Personally, my reading of Act One of Harry Potter and the Cursed Child led me to believe that there was more than a little gay subtext between Albus Potter and Scorpius Malfoy. I too am a little peeved that they go all “no homo” at the end. But, I also can’t force their writer to make them gay just because I feel, no matter how strongly, that their relationship was written as a romantic one. It’s a hard truth, but it’s the truth. If someone wants to create a story between two straight boys with so much gay subtext that even Anne Rice characters are shouting “just kiss already!” it’s their prerogative to do so. Some creators even choose to make their characters gay but not say it outright. They’re allowed to do that too. They’re allowed to do whatever they want.

And besides, we’ll always have Korra.

Korra

Sparks by Imogen Heap: First Impressions

Sparks

I owe a lot to Imogen Heap. Among other things, this blog exists because of her. Imogen appeared in my life in 2010 when I heard her on a mix CD that strangely had only one song on it, playing five times in a row. I was so inspired by her music, her video blogs, her creative and unique energy, that I began to write music of my own, and I started this blog to write down my thoughts. I used to listen to Ellipse from beginning to end to inspire myself, and I still do that from time to time. Because of her music, I began to love music itself again when I was in the middle of an unhealthy relationship and I no longer felt like myself. Because of her I had the courage to love myself again, and to leave a bad situation. So, it’s safe to say Imogen has had a big impact on my life.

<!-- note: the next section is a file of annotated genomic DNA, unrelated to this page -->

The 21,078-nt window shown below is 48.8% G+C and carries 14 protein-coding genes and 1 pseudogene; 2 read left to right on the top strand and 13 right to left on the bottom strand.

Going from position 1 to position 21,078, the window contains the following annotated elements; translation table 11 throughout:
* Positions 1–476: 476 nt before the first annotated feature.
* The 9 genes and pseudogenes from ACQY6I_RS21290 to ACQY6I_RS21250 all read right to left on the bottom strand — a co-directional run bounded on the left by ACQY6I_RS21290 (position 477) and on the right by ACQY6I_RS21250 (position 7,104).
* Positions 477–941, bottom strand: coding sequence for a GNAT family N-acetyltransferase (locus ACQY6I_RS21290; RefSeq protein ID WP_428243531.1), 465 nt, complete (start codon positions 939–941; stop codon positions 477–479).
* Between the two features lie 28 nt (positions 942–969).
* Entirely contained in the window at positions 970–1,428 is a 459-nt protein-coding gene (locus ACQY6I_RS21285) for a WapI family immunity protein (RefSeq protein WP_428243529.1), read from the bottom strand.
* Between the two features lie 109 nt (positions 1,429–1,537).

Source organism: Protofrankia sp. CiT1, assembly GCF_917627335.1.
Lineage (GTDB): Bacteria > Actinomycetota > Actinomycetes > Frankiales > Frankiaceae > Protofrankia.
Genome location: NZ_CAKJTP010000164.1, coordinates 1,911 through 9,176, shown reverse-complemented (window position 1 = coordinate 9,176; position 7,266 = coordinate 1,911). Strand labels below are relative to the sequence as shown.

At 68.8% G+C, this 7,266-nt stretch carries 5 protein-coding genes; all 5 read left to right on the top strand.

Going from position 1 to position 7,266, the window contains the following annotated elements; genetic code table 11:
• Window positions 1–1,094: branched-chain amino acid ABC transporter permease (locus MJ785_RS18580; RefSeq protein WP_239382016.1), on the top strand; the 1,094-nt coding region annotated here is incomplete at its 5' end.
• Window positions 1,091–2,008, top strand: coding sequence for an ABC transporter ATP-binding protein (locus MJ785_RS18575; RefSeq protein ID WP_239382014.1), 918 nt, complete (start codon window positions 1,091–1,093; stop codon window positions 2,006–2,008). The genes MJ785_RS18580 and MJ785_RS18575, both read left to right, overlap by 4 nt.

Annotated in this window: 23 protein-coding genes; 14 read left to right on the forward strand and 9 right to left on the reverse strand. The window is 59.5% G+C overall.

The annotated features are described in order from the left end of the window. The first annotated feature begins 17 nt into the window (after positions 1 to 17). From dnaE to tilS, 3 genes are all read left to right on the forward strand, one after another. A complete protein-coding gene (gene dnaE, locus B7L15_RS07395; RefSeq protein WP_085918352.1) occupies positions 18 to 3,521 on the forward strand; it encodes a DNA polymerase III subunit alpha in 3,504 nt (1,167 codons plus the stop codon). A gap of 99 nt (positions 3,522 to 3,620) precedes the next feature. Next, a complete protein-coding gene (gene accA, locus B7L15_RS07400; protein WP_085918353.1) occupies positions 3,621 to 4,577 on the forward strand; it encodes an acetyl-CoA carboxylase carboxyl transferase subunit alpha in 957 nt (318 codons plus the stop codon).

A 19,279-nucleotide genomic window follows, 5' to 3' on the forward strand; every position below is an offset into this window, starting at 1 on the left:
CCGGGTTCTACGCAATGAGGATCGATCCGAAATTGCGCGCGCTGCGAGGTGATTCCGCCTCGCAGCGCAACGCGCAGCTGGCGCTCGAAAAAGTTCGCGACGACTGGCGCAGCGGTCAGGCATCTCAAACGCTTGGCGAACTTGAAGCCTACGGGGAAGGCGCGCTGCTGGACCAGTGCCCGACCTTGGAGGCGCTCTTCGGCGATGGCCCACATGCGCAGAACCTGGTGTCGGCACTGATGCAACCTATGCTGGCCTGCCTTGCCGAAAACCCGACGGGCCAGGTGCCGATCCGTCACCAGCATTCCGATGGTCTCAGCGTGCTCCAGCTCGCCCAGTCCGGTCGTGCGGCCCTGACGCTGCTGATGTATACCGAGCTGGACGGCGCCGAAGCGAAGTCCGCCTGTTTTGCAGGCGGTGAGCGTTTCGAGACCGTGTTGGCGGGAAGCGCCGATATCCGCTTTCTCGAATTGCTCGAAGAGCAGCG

That being said, I’ve been looking forward to her fourth solo album for a while now. Before we were given the title, we referred to the album as “Heapsongs.” Every song on this album, to my knowledge, was a collaborative effort of some kind. The lights you see radiating from the spark on the center of the album art are actually the footprints of fans, the jumbled mess of sounds at the beginning of The Listening Chair are the voices of all the fans who contributed to that song compiled into one crescendo, and the background music of the opening track You Know Where To Find Me are the sounds of the pianos in various houses Imogen visited to record on. Every song on this album was immersive, special, and has a story behind it.

The “Heapsongs” were originally planned to be released once every three months over the course of three years, but after about six single releases, they stopped becoming available for purchase and we were informed about the songs through the revived video blogs on her Youtube channel, or through music videos. Finally the title of the album was announced, Sparks, and after three years, was finally released. It was bittersweet not to be completely surprised by every track on the album, since ten or so of the tracks had already been released online in some form, but what I am most surprised by, listening to this album which is a collection of very separate collaborative entities, is how extremely well these songs fit together. Even though they were made under different circumstances with different people at completely different times in their creator’s life, all fourteen of these songs still belong together on this album, and I think that is what the magic  of Immi’s music is all about. Those of us who follow her casually, religiously, or both, know her to be a positive influence, and her music is the stuff of dreams, a special kind of sound that is genuinely impossible to compare to anything else in it’s uniqueness, and her sometimes cryptic lyrics, always personal, always full of truth, and always seeming to have more to tell upon each repeat listen, remain uplifting and inspiring as the years pass.